Prodicus

Prodicus

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Prodicus of Ceos was a Greek philosopher
Greek philosophy
Ancient Greek philosophy arose in the 6th century BCE and continued through the Hellenistic period, at which point Ancient Greece was incorporated in the Roman Empire...

, and part of the first generation of Sophists
Sophism
Sophism in the modern definition is a specious argument used for deceiving someone. In ancient Greece, sophists were a category of teachers who specialized in using the tools of philosophy and rhetoric for the purpose of teaching aretê — excellence, or virtue — predominantly to young statesmen and...

. He came to Athens
Athens
Athens , is the capital and largest city of Greece. Athens dominates the Attica region and is one of the world's oldest cities, as its recorded history spans around 3,400 years. Classical Athens was a powerful city-state...

 as ambassador from Ceos, and became known as a speaker and a teacher. Plato
Plato
Plato , was a Classical Greek philosopher, mathematician, student of Socrates, writer of philosophical dialogues, and founder of the Academy in Athens, the first institution of higher learning in the Western world. Along with his mentor, Socrates, and his student, Aristotle, Plato helped to lay the...

 treats him with greater respect than the other sophists, and in several of the Platonic dialogues Socrates
Socrates
Socrates was a classical Greek Athenian philosopher. Credited as one of the founders of Western philosophy, he is an enigmatic figure known chiefly through the accounts of later classical writers, especially the writings of his students Plato and Xenophon, and the plays of his contemporary ...

 appears as the friend of Prodicus. Prodicus made linguistics
Linguistics
Linguistics is the scientific study of human language. Linguistics can be broadly broken into three categories or subfields of study: language form, language meaning, and language in context....

 and ethics
Ethics
Ethics, also known as moral philosophy, is a branch of philosophy that addresses questions about morality—that is, concepts such as good and evil, right and wrong, virtue and vice, justice and crime, etc.Major branches of ethics include:...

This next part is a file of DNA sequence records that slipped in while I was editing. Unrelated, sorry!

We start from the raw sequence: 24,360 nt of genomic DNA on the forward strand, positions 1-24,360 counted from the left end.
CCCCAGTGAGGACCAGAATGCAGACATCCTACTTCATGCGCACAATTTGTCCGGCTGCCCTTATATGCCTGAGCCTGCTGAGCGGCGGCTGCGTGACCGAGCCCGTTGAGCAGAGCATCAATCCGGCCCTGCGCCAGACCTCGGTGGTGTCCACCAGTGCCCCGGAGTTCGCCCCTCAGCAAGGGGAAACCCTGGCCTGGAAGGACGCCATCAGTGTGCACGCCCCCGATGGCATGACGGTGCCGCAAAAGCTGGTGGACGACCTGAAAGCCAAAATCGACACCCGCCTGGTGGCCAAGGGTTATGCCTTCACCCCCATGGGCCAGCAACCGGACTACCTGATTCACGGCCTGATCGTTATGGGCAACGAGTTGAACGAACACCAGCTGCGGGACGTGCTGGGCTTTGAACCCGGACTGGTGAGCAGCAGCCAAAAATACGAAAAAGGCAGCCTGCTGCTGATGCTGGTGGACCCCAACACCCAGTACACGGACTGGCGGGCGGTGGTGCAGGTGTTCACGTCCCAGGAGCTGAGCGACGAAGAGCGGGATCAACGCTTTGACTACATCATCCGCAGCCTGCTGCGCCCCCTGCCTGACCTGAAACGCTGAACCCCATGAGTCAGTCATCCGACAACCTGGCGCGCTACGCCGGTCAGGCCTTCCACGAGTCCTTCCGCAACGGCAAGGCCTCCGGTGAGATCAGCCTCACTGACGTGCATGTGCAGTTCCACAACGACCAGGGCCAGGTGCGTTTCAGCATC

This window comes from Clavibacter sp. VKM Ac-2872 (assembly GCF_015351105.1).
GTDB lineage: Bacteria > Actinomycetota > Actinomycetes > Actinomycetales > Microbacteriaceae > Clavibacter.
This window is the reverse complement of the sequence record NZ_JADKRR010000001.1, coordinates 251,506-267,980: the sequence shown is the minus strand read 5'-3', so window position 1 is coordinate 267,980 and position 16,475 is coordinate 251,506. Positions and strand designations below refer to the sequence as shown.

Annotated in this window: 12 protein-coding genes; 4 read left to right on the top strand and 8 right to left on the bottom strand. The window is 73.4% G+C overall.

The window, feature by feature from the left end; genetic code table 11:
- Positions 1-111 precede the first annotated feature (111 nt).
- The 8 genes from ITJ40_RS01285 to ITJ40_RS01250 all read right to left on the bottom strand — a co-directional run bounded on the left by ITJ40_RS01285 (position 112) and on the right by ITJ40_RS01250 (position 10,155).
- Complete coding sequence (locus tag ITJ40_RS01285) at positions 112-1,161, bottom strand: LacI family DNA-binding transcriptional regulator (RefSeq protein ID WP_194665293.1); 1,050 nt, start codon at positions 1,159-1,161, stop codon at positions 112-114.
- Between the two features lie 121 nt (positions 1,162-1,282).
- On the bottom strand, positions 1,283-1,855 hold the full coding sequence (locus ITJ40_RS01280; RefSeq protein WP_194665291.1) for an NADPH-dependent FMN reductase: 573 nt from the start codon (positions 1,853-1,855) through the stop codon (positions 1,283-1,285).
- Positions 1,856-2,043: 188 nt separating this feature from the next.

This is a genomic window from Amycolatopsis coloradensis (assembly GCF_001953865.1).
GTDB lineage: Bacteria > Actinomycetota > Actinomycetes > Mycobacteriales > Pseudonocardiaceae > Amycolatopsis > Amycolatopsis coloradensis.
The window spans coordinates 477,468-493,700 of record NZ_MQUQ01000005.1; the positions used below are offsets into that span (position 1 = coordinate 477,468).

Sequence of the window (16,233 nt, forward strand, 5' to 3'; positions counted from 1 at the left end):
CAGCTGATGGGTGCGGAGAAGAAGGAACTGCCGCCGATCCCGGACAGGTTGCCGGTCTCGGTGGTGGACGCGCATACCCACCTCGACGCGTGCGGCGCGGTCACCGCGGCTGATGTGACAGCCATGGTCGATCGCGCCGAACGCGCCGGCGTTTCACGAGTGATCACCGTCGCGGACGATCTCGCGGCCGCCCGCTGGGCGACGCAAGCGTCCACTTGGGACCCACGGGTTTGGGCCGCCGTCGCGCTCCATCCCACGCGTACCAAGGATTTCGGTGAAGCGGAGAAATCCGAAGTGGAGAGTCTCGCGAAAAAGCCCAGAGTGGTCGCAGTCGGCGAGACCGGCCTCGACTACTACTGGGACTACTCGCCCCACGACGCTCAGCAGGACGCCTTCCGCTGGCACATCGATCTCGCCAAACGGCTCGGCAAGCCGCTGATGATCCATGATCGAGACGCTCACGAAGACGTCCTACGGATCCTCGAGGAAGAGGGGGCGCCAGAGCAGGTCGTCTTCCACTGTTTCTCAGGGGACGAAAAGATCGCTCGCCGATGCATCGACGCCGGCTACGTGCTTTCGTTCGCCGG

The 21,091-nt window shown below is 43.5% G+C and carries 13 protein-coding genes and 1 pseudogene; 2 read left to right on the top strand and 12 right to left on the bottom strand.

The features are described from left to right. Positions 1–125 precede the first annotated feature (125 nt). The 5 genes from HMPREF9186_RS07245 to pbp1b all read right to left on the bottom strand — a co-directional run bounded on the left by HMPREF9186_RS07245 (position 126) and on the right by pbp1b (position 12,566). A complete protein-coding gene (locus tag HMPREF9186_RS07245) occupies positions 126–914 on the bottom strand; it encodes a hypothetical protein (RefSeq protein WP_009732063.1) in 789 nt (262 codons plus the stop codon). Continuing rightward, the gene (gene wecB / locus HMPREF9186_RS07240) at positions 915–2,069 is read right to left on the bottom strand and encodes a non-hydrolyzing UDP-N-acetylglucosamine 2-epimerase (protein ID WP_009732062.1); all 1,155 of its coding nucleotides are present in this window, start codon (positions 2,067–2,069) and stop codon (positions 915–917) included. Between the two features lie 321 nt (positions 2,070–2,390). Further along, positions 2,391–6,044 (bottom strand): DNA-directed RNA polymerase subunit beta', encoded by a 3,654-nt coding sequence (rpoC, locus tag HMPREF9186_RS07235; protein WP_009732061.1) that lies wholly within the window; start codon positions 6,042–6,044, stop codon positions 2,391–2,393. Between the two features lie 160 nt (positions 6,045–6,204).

prominent in his curriculum. The content of one of his speeches is still known, and concerns a fable in which Heracles
Heracles
Heracles ,born Alcaeus or Alcides , was a divine hero in Greek mythology, the son of Zeus and Alcmene, foster son of Amphitryon and great-grandson of Perseus...

 has to make a choice between Virtue and Vice. He also interpreted religion through the framework of naturalism
Naturalism (philosophy)
Naturalism commonly refers to the philosophical viewpoint that the natural universe and its natural laws and forces operate in the universe, and that nothing exists beyond the natural universe or, if it does, it does not affect the natural universe that we know...

.

Life


Prodicus was a native of Ioulis
Ioulis
Ioulis or Ioulida , locally called Khora like the main towns of most Greek islands and sometimes known by the island name of Kea or Keos , is the capital of the island of Kea in the Cyclades.-Modern town:...

 on the island of Ceos, the birthplace of Simonides
Simonides of Ceos
Simonides of Ceos was a Greek lyric poet, born at Ioulis on Kea. The scholars of Hellenistic Alexandria included him in the canonical list of nine lyric poets, along with Bacchylides and Pindar...

, whom he is described as having imitated. Prodicus came frequently to Athens
Athens
Athens , is the capital and largest city of Greece. Athens dominates the Attica region and is one of the world's oldest cities, as its recorded history spans around 3,400 years. Classical Athens was a powerful city-state...

 for the purpose of transacting business on behalf of his native city, and attracted admiration as an orator, although his voice was deep and apt to fall. Plutarch
Plutarch
Plutarch then named, on his becoming a Roman citizen, Lucius Mestrius Plutarchus , c. 46 – 120 AD, was a Greek historian, biographer, essayist, and Middle Platonist known primarily for his Parallel Lives and Moralia...

 describes him as slender and weak; and Plato
Plato
Plato , was a Classical Greek philosopher, mathematician, student of Socrates, writer of philosophical dialogues, and founder of the Academy in Athens, the first institution of higher learning in the Western world. Along with his mentor, Socrates, and his student, Aristotle, Plato helped to lay the...

 also alludes to his weakness, and a degree of effeminacy which thus resulted. Philostratus
Philostratus
Philostratus or Lucius Flavius Philostratus , , called "the Athenian", was a Greek sophist of the Roman imperial period. His father was a minor sophist of the same name. He was born probably around 172, and is said by the Suda to have been living in the reign of emperor Philip the Arab . His death...

 accuses him of luxury and avarice, but no earlier source mentions this.

In the Protagoras
Protagoras (dialogue)